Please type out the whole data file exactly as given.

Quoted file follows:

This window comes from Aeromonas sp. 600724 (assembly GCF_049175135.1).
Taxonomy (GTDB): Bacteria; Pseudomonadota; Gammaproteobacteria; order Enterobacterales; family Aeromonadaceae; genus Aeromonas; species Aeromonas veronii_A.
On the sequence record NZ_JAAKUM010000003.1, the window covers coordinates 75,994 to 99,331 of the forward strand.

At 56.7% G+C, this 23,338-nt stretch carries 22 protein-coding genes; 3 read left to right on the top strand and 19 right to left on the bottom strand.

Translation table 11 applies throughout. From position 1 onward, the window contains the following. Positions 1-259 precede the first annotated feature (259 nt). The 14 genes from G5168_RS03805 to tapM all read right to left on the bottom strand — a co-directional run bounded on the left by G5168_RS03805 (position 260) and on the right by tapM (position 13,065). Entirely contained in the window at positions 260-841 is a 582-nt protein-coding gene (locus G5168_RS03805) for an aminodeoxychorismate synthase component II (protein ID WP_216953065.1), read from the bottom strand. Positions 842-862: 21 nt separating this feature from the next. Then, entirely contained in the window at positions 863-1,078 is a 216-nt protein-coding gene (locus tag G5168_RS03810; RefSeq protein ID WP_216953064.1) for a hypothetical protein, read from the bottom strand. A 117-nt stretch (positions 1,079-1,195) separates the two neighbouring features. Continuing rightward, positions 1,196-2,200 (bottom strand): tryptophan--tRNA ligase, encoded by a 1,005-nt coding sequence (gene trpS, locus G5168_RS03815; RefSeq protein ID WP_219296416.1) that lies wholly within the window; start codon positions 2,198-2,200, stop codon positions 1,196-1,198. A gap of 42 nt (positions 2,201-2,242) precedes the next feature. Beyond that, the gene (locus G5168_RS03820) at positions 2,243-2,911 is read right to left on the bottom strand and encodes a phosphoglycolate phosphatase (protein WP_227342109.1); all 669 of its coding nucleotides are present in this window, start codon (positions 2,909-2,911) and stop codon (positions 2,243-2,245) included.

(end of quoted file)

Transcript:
This window comes from Aeromonas sp. 600724 (assembly GCF_049175135.1).
Taxonomy (GTDB): Bacteria; Pseudomonadota; Gammaproteobacteria; order Enterobacterales; family Aeromonadaceae; genus Aeromonas; species Aeromonas veronii_A.
On the sequence record NZ_JAAKUM010000003.1, the window covers coordinates 75,994 to 99,331 of the forward strand.

At 56.7% G+C, this 23,338-nt stretch carries 22 protein-coding genes; 3 read left to right on the top strand and 19 right to left on the bottom strand.

Translation table 11 applies throughout. From position 1 onward, the window contains the following. Positions 1-259 precede the first annotated feature (259 nt). The 14 genes from G5168_RS03805 to tapM all read right to left on the bottom strand — a co-directional run bounded on the left by G5168_RS03805 (position 260) and on the right by tapM (position 13,065). Entirely contained in the window at positions 260-841 is a 582-nt protein-coding gene (locus G5168_RS03805) for an aminodeoxychorismate synthase component II (protein ID WP_216953065.1), read from the bottom strand. Positions 842-862: 21 nt separating this feature from the next. Then, entirely contained in the window at positions 863-1,078 is a 216-nt protein-coding gene (locus tag G5168_RS03810; RefSeq protein ID WP_216953064.1) for a hypothetical protein, read from the bottom strand. A 117-nt stretch (positions 1,079-1,195) separates the two neighbouring features. Continuing rightward, positions 1,196-2,200 (bottom strand): tryptophan--tRNA ligase, encoded by a 1,005-nt coding sequence (gene trpS, locus G5168_RS03815; RefSeq protein ID WP_219296416.1) that lies wholly within the window; start codon positions 2,198-2,200, stop codon positions 1,196-1,198. A gap of 42 nt (positions 2,201-2,242) precedes the next feature. Beyond that, the gene (locus G5168_RS03820) at positions 2,243-2,911 is read right to left on the bottom strand and encodes a phosphoglycolate phosphatase (protein WP_227342109.1); all 669 of its coding nucleotides are present in this window, start codon (positions 2,909-2,911) and stop codon (positions 2,243-2,245) included.